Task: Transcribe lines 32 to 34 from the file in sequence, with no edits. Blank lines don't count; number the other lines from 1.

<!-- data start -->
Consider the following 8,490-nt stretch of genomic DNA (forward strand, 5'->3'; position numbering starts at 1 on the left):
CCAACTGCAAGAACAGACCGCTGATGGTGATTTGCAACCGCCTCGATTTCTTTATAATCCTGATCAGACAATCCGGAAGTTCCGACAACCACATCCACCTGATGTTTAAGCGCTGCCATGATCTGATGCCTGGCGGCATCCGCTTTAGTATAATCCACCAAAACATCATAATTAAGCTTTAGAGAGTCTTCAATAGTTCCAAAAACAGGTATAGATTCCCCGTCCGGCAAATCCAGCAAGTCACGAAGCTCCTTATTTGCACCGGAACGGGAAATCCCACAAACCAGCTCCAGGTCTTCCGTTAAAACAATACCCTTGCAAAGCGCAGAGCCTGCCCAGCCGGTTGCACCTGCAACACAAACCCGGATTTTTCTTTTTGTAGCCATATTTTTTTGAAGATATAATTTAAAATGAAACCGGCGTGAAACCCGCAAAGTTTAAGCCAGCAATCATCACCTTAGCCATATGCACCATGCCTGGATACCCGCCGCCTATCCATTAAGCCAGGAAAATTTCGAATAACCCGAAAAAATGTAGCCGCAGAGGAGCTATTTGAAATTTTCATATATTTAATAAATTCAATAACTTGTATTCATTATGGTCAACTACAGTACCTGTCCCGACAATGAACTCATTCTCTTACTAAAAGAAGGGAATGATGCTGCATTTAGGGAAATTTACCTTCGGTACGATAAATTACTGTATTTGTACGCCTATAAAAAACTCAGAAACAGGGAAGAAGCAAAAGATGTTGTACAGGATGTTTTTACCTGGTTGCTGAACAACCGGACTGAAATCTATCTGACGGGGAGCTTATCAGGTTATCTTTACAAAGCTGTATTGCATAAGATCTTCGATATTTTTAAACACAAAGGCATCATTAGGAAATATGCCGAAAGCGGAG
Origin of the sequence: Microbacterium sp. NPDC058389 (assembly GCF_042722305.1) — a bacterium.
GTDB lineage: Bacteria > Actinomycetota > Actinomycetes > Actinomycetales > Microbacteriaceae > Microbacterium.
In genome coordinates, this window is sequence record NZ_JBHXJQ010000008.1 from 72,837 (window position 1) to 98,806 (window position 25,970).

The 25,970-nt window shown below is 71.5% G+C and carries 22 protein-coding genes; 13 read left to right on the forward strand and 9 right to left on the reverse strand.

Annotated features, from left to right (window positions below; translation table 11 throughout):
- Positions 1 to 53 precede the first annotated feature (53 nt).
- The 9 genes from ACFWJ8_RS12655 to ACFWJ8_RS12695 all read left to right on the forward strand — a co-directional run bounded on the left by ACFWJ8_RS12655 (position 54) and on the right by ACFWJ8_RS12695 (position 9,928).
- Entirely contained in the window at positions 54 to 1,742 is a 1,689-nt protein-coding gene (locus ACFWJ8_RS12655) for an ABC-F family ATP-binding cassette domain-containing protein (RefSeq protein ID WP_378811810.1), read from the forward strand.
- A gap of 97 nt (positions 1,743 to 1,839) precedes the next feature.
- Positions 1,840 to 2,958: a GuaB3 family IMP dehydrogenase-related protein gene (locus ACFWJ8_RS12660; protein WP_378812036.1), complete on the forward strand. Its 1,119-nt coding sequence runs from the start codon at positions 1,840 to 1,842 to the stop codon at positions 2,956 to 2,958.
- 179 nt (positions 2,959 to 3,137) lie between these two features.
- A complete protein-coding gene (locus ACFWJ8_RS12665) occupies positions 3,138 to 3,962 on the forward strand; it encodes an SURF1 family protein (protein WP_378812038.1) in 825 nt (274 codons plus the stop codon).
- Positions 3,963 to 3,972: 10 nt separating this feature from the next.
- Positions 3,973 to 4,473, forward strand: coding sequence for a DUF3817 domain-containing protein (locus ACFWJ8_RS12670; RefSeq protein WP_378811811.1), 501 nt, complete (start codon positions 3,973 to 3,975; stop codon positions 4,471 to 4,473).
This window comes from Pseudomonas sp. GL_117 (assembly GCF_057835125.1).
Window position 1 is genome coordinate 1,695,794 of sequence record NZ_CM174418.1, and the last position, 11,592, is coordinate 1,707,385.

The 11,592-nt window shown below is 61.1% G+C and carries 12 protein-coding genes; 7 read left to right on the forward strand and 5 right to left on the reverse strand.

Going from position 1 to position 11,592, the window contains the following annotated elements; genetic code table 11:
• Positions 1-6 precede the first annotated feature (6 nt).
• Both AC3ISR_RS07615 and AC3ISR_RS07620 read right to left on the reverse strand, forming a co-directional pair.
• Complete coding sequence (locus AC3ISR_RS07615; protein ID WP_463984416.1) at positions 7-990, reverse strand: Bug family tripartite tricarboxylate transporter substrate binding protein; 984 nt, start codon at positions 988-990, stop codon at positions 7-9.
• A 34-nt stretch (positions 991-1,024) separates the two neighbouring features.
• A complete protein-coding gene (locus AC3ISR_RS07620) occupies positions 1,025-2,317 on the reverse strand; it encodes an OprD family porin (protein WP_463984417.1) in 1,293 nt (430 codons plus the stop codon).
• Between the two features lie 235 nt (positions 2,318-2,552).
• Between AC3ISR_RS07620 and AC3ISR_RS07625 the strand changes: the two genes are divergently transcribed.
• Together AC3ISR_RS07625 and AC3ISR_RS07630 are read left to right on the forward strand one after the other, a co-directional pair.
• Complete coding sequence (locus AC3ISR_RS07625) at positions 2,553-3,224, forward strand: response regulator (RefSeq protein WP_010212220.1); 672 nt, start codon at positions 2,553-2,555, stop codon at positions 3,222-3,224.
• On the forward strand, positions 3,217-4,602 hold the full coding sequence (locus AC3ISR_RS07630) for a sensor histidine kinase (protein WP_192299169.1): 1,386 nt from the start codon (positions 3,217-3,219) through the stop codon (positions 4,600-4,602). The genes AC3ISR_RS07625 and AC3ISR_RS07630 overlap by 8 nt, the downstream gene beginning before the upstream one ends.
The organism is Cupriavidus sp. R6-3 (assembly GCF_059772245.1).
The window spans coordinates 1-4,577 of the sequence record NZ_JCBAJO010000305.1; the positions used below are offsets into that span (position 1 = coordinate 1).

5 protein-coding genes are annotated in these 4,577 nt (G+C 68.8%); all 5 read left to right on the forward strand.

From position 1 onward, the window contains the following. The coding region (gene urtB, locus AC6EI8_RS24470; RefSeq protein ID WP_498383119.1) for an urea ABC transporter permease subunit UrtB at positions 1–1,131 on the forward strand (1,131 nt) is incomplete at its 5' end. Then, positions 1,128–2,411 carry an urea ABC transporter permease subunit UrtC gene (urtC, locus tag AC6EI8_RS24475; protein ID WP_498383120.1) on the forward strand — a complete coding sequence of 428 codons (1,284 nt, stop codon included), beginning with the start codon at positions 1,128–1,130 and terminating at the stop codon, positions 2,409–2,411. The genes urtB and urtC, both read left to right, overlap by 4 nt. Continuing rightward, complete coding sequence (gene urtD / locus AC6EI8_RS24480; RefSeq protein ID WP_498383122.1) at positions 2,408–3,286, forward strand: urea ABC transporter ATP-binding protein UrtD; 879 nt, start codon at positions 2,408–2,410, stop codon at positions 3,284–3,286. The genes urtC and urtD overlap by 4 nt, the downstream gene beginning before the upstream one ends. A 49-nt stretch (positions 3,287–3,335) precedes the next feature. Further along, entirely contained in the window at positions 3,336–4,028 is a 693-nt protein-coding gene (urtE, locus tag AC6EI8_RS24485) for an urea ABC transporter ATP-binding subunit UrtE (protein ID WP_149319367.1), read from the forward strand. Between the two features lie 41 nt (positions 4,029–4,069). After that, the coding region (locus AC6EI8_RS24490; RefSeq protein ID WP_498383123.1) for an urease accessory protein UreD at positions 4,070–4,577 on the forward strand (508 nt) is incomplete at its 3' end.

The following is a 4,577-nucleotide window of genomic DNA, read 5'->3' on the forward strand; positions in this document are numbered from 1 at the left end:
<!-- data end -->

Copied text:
The window spans coordinates 1-4,577 of the sequence record NZ_JCBAJO010000305.1; the positions used below are offsets into that span (position 1 = coordinate 1).

5 protein-coding genes are annotated in these 4,577 nt (G+C 68.8%); all 5 read left to right on the forward strand.

From position 1 onward, the window contains the following. The coding region (gene urtB, locus AC6EI8_RS24470; RefSeq protein ID WP_498383119.1) for an urea ABC transporter permease subunit UrtB at positions 1–1,131 on the forward strand (1,131 nt) is incomplete at its 5' end. Then, positions 1,128–2,411 carry an urea ABC transporter permease subunit UrtC gene (urtC, locus tag AC6EI8_RS24475; protein ID WP_498383120.1) on the forward strand — a complete coding sequence of 428 codons (1,284 nt, stop codon included), beginning with the start codon at positions 1,128–1,130 and terminating at the stop codon, positions 2,409–2,411. The genes urtB and urtC, both read left to right, overlap by 4 nt. Continuing rightward, complete coding sequence (gene urtD / locus AC6EI8_RS24480; RefSeq protein ID WP_498383122.1) at positions 2,408–3,286, forward strand: urea ABC transporter ATP-binding protein UrtD; 879 nt, start codon at positions 2,408–2,410, stop codon at positions 3,284–3,286. The genes urtC and urtD overlap by 4 nt, the downstream gene beginning before the upstream one ends. A 49-nt stretch (positions 3,287–3,335) precedes the next feature. Further along, entirely contained in the window at positions 3,336–4,028 is a 693-nt protein-coding gene (urtE, locus tag AC6EI8_RS24485) for an urea ABC transporter ATP-binding subunit UrtE (protein ID WP_149319367.1), read from the forward strand. Between the two features lie 41 nt (positions 4,029–4,069). After that, the coding region (locus AC6EI8_RS24490; RefSeq protein ID WP_498383123.1) for an urease accessory protein UreD at positions 4,070–4,577 on the forward strand (508 nt) is incomplete at its 3' end.